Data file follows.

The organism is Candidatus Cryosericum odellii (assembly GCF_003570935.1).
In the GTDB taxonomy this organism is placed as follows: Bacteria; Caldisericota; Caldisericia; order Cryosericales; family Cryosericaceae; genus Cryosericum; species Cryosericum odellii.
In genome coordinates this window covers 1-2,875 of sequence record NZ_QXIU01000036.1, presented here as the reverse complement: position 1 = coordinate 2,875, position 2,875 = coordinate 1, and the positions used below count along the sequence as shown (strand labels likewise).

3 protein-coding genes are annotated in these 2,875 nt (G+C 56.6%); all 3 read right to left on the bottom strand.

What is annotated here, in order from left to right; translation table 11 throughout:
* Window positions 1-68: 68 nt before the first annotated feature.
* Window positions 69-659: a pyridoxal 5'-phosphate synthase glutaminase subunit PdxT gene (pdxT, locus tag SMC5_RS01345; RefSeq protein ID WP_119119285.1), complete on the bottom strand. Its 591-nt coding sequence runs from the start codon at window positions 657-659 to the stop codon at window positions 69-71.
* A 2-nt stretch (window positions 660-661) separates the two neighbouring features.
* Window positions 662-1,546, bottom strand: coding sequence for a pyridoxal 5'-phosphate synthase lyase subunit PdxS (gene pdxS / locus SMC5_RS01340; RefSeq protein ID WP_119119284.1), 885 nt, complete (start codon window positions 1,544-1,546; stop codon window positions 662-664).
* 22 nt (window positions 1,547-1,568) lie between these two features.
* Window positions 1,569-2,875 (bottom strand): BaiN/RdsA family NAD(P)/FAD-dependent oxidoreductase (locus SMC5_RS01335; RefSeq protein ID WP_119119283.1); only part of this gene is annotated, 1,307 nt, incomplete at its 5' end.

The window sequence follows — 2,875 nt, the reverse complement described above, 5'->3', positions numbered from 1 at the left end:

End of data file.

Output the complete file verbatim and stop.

The organism is Candidatus Cryosericum odellii (assembly GCF_003570935.1).
In the GTDB taxonomy this organism is placed as follows: Bacteria; Caldisericota; Caldisericia; order Cryosericales; family Cryosericaceae; genus Cryosericum; species Cryosericum odellii.
In genome coordinates this window covers 1-2,875 of sequence record NZ_QXIU01000036.1, presented here as the reverse complement: position 1 = coordinate 2,875, position 2,875 = coordinate 1, and the positions used below count along the sequence as shown (strand labels likewise).

3 protein-coding genes are annotated in these 2,875 nt (G+C 56.6%); all 3 read right to left on the bottom strand.

What is annotated here, in order from left to right; translation table 11 throughout:
* Window positions 1-68: 68 nt before the first annotated feature.
* Window positions 69-659: a pyridoxal 5'-phosphate synthase glutaminase subunit PdxT gene (pdxT, locus tag SMC5_RS01345; RefSeq protein ID WP_119119285.1), complete on the bottom strand. Its 591-nt coding sequence runs from the start codon at window positions 657-659 to the stop codon at window positions 69-71.
* A 2-nt stretch (window positions 660-661) separates the two neighbouring features.
* Window positions 662-1,546, bottom strand: coding sequence for a pyridoxal 5'-phosphate synthase lyase subunit PdxS (gene pdxS / locus SMC5_RS01340; RefSeq protein ID WP_119119284.1), 885 nt, complete (start codon window positions 1,544-1,546; stop codon window positions 662-664).
* 22 nt (window positions 1,547-1,568) lie between these two features.
* Window positions 1,569-2,875 (bottom strand): BaiN/RdsA family NAD(P)/FAD-dependent oxidoreductase (locus SMC5_RS01335; RefSeq protein ID WP_119119283.1); only part of this gene is annotated, 1,307 nt, incomplete at its 5' end.

The window sequence follows — 2,875 nt, the reverse complement described above, 5'->3', positions numbered from 1 at the left end: